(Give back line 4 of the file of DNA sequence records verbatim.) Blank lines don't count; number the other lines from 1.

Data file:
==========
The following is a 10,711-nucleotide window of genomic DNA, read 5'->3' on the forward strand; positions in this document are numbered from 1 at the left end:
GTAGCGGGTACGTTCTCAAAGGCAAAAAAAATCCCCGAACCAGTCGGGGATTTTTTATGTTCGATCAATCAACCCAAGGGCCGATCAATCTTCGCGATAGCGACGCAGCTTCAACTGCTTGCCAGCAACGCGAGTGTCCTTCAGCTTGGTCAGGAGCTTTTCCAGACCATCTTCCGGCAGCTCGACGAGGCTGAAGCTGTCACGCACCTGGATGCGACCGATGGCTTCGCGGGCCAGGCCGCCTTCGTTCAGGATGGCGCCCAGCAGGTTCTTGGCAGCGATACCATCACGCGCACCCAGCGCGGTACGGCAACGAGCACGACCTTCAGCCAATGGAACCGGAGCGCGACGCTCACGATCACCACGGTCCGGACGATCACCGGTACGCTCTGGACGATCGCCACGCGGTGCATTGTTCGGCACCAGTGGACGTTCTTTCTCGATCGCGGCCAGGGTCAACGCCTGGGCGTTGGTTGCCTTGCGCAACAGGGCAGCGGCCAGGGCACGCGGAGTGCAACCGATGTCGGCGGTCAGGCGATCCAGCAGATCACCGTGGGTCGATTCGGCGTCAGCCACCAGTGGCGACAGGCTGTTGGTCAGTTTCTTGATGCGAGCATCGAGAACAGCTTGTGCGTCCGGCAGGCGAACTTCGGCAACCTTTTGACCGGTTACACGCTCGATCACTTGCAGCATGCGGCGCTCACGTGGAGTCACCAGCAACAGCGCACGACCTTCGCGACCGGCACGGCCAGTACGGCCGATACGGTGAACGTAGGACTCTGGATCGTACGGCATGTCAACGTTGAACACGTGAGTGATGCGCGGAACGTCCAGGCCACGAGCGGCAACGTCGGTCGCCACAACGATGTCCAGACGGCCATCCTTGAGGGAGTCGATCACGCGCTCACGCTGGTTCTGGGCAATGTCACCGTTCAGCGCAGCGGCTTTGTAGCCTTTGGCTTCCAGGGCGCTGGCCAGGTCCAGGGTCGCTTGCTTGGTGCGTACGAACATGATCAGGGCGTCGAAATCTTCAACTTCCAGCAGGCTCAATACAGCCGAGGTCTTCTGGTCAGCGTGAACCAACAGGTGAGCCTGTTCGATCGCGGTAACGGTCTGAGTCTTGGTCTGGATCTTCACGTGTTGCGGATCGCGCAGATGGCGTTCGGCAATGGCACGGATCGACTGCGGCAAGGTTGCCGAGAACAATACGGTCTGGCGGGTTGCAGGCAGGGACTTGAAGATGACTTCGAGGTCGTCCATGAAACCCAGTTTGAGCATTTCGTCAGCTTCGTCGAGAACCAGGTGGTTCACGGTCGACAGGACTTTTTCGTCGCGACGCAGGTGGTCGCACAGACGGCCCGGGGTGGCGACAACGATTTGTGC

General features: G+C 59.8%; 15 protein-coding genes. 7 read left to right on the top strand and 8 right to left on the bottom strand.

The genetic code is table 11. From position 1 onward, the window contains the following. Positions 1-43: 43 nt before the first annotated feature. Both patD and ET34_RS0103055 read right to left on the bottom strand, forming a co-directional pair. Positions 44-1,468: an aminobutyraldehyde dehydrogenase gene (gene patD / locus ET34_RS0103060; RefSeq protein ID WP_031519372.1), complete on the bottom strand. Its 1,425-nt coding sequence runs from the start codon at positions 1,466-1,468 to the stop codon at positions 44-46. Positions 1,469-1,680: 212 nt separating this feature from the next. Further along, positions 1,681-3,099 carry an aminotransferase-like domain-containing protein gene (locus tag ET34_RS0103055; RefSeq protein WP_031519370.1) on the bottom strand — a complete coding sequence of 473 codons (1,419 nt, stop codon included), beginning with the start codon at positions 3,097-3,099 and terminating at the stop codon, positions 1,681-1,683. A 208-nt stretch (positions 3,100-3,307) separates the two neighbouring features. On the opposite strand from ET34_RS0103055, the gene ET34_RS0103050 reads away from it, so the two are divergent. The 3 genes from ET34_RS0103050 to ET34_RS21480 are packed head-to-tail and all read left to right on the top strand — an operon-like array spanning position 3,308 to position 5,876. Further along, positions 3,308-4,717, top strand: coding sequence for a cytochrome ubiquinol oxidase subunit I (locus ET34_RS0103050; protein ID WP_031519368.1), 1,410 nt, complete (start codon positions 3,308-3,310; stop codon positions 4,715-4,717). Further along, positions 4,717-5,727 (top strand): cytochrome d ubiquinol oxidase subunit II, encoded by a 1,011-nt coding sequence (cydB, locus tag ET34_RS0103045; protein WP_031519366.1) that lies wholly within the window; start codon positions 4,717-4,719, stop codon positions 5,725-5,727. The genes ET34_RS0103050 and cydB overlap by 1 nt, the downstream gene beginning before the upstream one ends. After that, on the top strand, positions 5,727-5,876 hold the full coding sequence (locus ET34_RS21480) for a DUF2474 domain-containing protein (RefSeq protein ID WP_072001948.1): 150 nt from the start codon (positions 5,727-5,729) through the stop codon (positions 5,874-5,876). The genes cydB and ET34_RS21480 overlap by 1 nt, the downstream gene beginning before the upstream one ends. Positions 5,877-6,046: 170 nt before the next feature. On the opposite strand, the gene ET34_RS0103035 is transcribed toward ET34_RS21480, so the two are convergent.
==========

The genetic code is table 11. From position 1 onward, the window contains the following. Positions 1-43: 43 nt before the first annotated feature. Both patD and ET34_RS0103055 read right to left on the bottom strand, forming a co-directional pair. Positions 44-1,468: an aminobutyraldehyde dehydrogenase gene (gene patD / locus ET34_RS0103060; RefSeq protein ID WP_031519372.1), complete on the bottom strand. Its 1,425-nt coding sequence runs from the start codon at positions 1,466-1,468 to the stop codon at positions 44-46. Positions 1,469-1,680: 212 nt separating this feature from the next. Further along, positions 1,681-3,099 carry an aminotransferase-like domain-containing protein gene (locus tag ET34_RS0103055; RefSeq protein WP_031519370.1) on the bottom strand — a complete coding sequence of 473 codons (1,419 nt, stop codon included), beginning with the start codon at positions 3,097-3,099 and terminating at the stop codon, positions 1,681-1,683. A 208-nt stretch (positions 3,100-3,307) separates the two neighbouring features. On the opposite strand from ET34_RS0103055, the gene ET34_RS0103050 reads away from it, so the two are divergent. The 3 genes from ET34_RS0103050 to ET34_RS21480 are packed head-to-tail and all read left to right on the top strand — an operon-like array spanning position 3,308 to position 5,876. Further along, positions 3,308-4,717, top strand: coding sequence for a cytochrome ubiquinol oxidase subunit I (locus ET34_RS0103050; protein ID WP_031519368.1), 1,410 nt, complete (start codon positions 3,308-3,310; stop codon positions 4,715-4,717). Further along, positions 4,717-5,727 (top strand): cytochrome d ubiquinol oxidase subunit II, encoded by a 1,011-nt coding sequence (cydB, locus tag ET34_RS0103045; protein WP_031519366.1) that lies wholly within the window; start codon positions 4,717-4,719, stop codon positions 5,725-5,727. The genes ET34_RS0103050 and cydB overlap by 1 nt, the downstream gene beginning before the upstream one ends. After that, on the top strand, positions 5,727-5,876 hold the full coding sequence (locus ET34_RS21480) for a DUF2474 domain-containing protein (RefSeq protein ID WP_072001948.1): 150 nt from the start codon (positions 5,727-5,729) through the stop codon (positions 5,874-5,876). The genes cydB and ET34_RS21480 overlap by 1 nt, the downstream gene beginning before the upstream one ends. Positions 5,877-6,046: 170 nt before the next feature. On the opposite strand, the gene ET34_RS0103035 is transcribed toward ET34_RS21480, so the two are convergent.